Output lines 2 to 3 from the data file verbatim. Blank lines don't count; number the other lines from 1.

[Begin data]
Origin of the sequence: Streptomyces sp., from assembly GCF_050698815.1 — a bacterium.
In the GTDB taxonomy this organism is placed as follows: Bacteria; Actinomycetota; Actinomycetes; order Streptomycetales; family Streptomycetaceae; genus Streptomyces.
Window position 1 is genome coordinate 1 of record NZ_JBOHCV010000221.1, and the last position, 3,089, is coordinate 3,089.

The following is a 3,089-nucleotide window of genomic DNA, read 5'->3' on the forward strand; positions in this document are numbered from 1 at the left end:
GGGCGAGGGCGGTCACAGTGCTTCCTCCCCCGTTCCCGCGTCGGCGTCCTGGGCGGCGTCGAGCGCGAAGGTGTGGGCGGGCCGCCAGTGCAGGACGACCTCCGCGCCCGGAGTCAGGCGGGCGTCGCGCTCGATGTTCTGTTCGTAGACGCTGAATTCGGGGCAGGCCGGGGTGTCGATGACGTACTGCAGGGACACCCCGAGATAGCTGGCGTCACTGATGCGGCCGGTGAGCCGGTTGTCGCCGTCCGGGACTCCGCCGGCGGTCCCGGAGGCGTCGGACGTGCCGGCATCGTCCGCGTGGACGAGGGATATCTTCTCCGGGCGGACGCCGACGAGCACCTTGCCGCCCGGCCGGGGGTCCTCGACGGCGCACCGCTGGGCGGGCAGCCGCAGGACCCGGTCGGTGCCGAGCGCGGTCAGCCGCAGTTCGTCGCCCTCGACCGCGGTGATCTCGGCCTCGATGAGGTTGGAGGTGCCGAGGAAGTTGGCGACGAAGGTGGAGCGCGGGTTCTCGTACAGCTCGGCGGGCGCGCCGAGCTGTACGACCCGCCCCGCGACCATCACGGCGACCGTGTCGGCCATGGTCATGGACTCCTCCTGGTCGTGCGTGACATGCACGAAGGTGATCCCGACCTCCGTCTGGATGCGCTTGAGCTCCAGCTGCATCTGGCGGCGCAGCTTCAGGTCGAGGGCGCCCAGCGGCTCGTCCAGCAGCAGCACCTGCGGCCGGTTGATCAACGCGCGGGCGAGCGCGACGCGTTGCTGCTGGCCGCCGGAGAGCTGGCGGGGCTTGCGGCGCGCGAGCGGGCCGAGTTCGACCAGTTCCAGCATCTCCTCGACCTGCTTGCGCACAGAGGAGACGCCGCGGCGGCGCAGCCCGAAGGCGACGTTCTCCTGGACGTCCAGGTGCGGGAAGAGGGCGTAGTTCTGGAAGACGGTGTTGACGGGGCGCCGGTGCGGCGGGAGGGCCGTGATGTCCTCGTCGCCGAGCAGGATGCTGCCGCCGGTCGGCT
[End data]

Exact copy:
In the GTDB taxonomy this organism is placed as follows: Bacteria; Actinomycetota; Actinomycetes; order Streptomycetales; family Streptomycetaceae; genus Streptomyces.
Window position 1 is genome coordinate 1 of record NZ_JBOHCV010000221.1, and the last position, 3,089, is coordinate 3,089.